FARMERSVILLE – Despite an early June setback when the New York State Board on Electric Generation and the Environment granted Alle-Catt Wind Energy LLC a certificate to proceed, a Coalition of Concerned Citizens and the Town of Farmersville have not given up.
The Siting Board approved what would be the largest wind project in the state – 116 turbines up to 600 feet tall spread across 30,000 acres in the towns of Farmersville, Freedom, Centerville, Rushford and Arcade – with conditions.
The 340-megawatt wind farm would include 33 turbines in Freedom, 21 in Farmersville, 36 in Centerville, 13 in Rushford and 13 in Arcade. Landowners would receive $2.7 million a year in lease payments and municipalities would share $3.2 million in payments in lieu of taxes.
Both the Town of Farmersville and the Coalition of Concerned Citizens filed petitions for a rehearing by the Siting Board within the required 30 days, records show.
The petition filed by Zoghlin Group of Rochester on behalf of the Farmersville Town Board stated the Siting Board could not waive the 2020 local law that increased the setback of wind turbines from residences, lowered the noise threshold and lowered the maximum height from 600 feet to 450 feet. Nor did developer Alle-Catt Wind Energy LLC.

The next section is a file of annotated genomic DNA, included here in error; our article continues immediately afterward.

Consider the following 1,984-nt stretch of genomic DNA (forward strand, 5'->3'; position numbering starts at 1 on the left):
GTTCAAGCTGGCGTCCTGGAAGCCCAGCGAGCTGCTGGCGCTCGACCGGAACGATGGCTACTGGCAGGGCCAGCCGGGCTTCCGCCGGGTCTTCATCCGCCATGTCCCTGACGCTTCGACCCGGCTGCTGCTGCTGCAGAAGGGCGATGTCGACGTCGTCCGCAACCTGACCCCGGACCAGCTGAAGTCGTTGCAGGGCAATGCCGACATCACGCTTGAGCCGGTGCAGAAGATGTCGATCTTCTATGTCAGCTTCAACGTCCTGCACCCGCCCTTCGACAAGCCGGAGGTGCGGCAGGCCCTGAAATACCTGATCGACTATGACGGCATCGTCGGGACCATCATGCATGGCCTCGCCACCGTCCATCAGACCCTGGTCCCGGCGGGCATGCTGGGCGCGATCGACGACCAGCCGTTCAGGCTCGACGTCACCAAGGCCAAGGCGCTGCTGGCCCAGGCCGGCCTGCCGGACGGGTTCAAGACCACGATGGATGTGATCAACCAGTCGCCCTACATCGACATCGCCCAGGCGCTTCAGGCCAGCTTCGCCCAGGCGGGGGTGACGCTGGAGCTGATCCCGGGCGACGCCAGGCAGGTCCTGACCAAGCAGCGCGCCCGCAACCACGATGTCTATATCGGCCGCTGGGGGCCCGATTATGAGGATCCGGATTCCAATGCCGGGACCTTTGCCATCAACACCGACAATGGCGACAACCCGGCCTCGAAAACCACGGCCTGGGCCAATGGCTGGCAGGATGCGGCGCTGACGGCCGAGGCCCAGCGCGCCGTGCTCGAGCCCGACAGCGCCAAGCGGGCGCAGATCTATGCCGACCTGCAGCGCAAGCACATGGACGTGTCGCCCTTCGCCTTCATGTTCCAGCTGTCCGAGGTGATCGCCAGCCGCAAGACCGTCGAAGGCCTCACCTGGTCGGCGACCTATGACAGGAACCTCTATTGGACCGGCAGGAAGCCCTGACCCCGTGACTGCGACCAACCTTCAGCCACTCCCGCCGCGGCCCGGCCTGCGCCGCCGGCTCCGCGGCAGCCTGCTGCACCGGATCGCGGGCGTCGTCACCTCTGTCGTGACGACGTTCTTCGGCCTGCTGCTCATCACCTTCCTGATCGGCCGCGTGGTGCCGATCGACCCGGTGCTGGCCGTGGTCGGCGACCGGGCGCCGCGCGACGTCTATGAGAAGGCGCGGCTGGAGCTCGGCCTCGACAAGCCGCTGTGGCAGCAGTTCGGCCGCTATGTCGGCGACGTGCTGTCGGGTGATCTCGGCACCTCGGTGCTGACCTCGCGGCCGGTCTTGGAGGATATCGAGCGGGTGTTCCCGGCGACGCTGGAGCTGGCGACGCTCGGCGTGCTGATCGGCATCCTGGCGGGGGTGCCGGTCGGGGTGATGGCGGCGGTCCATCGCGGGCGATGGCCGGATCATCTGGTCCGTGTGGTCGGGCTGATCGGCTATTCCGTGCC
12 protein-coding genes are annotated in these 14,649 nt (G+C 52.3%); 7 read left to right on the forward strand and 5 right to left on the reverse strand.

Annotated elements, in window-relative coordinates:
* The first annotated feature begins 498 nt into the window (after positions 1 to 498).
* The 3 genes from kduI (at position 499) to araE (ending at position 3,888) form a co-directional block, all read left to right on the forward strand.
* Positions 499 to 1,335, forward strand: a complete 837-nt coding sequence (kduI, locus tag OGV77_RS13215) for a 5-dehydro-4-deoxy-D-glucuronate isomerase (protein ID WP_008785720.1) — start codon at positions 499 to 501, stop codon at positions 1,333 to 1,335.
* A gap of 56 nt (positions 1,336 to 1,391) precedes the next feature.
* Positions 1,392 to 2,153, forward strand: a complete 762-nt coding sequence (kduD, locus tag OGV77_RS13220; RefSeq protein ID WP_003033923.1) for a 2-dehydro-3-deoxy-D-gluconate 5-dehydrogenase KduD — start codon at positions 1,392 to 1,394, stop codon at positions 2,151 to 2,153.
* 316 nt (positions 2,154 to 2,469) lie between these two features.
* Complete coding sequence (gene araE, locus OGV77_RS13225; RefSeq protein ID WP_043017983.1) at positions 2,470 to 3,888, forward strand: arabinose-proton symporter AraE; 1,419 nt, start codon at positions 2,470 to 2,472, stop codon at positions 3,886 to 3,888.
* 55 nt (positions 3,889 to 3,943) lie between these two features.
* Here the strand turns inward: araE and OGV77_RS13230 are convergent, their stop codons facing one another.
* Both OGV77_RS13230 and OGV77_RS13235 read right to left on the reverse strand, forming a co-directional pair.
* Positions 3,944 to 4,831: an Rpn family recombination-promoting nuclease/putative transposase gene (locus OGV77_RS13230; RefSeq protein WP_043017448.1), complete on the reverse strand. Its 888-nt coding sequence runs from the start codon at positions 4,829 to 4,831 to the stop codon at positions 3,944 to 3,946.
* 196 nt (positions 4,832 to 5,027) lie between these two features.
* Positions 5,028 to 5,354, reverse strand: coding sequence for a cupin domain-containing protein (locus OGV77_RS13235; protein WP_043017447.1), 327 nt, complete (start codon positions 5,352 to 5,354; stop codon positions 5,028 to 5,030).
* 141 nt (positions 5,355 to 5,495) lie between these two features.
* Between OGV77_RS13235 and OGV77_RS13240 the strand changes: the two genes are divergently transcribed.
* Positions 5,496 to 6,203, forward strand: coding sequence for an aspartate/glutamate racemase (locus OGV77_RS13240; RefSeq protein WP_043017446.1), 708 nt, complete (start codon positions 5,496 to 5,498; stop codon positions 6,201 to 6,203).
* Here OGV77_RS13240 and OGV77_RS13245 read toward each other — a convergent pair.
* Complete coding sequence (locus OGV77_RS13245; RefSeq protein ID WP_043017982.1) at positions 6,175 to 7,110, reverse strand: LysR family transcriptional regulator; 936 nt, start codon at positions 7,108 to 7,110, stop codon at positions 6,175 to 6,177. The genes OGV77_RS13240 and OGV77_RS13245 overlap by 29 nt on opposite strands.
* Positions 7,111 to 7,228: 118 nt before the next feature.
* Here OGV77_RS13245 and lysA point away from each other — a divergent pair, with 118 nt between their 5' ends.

The examiners failed to assess the intent of the towns with regard to the local laws. The Siting Board committed an error in not applying the 2020 Farmersville wind law, and exceeded its jurisdiction on an issue in state Supreme Court, the filing stated.
The petition from the Farmersville Town Board questions the Siting Board’s dismissal of Amish residents’ religious claims by the Siting Board. The Town Board recognizes Amish homes as churches because families worship in each others homes. There is a 2,000-foot setback for churches and schools as compared to 1.1 times the tip height for residences the Siting Board recognizes.
On July 20, All-Catt Wind Energy LLC, owned by the Chicago-based Invenergy Crop., filed documents with the Siting Commission opposing the petitions for a rehearing.
Some of the conditions the Siting Board placed on the project include protections for the northern long-eared bat between May 1 and June 30 and July 1 to Sept. 30.
When temperatures are 50 or above during this time and wind speeds are between 5.5 meters per second and 6.9 meters per second, the turbines would have to be shut down from a half hour before sunset to a half hour after sunrise.
Tree clearing would be prohibited between Oct. 1 and March 31 within 150 feet of the northern long-eared bat maternity roosts. There would also be no project components within a quarter-mile of a bald eagle’s nest.
A decision by the Siting Board on the petitions to rehear the issues raised is expected by next month.
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